When it comes to food, not even the most authentic articles, photos, or videos do it justice. This is actually what happened during our visit to Thailand.
Prior to our first ever journey to Asia we watched so many videos of other travellers venturing through local markets in different locations in the land of smiles, that we could remember the Thai names of some dishes long before we were looking for a place to stay in Bangkok.
Story by Ivana Greslikova and Gianni Bianchini
Honestly, we had high expectations regarding the food scene in Thailand, and we were definitely not disappointed while having the first spoon of Pad Thai at one of the hundreds of food stalls on the Yaowarat Road back in 2013.
Suddenly the ambience of blinking colourful lights; busy roads packed with pinky taxi cars and motorbikes rushing through; the smell of fresh Roti pancake with banana mingling with intensive steam of chicken and pork skewers (Gai/Moo PBing) created a scene we’d been longing for so much.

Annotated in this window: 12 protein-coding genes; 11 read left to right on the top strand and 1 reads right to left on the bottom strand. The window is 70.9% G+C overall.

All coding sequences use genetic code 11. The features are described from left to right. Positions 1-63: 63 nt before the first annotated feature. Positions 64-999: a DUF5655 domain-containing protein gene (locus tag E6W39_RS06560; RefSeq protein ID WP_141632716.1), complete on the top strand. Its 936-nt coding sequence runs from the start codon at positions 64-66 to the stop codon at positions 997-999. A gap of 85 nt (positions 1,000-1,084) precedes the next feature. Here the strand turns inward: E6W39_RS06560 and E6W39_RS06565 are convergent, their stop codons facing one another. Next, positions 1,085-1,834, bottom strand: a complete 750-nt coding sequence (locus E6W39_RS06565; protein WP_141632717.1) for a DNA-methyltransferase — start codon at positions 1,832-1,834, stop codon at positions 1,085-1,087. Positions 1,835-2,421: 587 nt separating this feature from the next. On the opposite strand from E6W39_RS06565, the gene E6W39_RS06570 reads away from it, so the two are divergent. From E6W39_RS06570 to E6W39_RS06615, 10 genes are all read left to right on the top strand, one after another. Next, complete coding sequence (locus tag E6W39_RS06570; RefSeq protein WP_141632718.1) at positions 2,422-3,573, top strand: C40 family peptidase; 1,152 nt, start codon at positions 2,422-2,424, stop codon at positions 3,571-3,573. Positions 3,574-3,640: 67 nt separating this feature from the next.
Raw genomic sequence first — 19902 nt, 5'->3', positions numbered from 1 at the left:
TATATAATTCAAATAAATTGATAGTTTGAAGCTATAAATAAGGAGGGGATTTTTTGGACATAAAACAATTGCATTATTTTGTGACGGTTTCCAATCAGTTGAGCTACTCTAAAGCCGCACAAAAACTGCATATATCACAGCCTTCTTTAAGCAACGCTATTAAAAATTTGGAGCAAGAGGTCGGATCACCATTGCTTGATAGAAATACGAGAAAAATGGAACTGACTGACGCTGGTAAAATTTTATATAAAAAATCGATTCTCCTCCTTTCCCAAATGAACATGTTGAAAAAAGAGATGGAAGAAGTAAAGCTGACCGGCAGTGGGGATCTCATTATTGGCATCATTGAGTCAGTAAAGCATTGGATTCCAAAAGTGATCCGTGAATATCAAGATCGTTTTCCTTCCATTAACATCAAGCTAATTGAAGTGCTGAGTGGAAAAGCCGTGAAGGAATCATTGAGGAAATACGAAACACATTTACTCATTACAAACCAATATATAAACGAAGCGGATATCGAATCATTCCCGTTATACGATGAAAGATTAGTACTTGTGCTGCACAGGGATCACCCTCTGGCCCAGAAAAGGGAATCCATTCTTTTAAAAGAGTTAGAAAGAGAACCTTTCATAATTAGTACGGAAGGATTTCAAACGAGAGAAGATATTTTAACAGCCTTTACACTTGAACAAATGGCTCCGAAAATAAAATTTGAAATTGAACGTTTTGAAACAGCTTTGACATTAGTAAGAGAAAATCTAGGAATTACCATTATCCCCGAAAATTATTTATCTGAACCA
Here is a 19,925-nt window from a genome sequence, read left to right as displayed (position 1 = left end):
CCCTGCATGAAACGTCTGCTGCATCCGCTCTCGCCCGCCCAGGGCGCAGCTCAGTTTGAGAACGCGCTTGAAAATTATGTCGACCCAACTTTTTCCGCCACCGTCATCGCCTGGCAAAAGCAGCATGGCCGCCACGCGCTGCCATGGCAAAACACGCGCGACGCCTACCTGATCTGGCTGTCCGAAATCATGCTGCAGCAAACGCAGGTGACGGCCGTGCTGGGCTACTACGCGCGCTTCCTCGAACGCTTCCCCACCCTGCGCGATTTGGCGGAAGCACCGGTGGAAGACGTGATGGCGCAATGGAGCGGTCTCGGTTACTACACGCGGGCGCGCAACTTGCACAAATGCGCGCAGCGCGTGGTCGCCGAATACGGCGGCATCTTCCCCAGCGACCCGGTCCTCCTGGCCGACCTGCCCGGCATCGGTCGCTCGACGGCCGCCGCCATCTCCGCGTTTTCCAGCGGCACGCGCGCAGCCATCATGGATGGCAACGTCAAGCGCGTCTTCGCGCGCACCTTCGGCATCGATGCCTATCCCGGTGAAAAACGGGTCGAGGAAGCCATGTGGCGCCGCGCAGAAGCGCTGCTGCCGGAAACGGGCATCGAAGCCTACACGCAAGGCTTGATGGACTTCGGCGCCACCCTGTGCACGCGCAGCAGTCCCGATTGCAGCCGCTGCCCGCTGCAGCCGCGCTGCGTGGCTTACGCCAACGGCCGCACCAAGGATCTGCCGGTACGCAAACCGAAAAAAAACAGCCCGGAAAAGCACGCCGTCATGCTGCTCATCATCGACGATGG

A truly exotic street food destination we shared with thousands of locals and international travellers.
Lunches and dinners became culinary adventures as we were discovering the new neighbourhoods of Silom, Chatuchak, or Sukhumvit where we got our daily doses of Khao Pad fried rice, Som Tam papaya salad and some grilled chicken Gai Yang.
However, Bangkok wasn’t the only street food heaven in Thailand we were lucky to tuck into. While living in Chiang Mai and Udon Thani for more than eleven months we were grateful to sample some dishes of the northern cuisine, too.
Hunting for the best Khao Soy in town became the main mission; while doing a weekly shopping at the veggie market we couldn’t resist to get Thai Khao Lam – a warm sticky rice with red beans and coconut cream in a bamboo tube. We regularly re-visited the same vendor to get a Sai Krok Isan sausage at the Sunday market in Chiang Mai, and the street food dinner wasn’t complete without Khao Neeo Mamuang – Thai sweet sticky rice with mango or Itim Gati coconut ice cream.
Snacking on fresh coconut juice and pulp, fresh fruit smoothies, sliced pineapple, and red water melon or green mango topped with chilli and sugar was a daily ritual that was hard to give up when leaving the country.
Thai food knows how to make your tummy happy, and the best way to experience it is to start with amazing street food found here.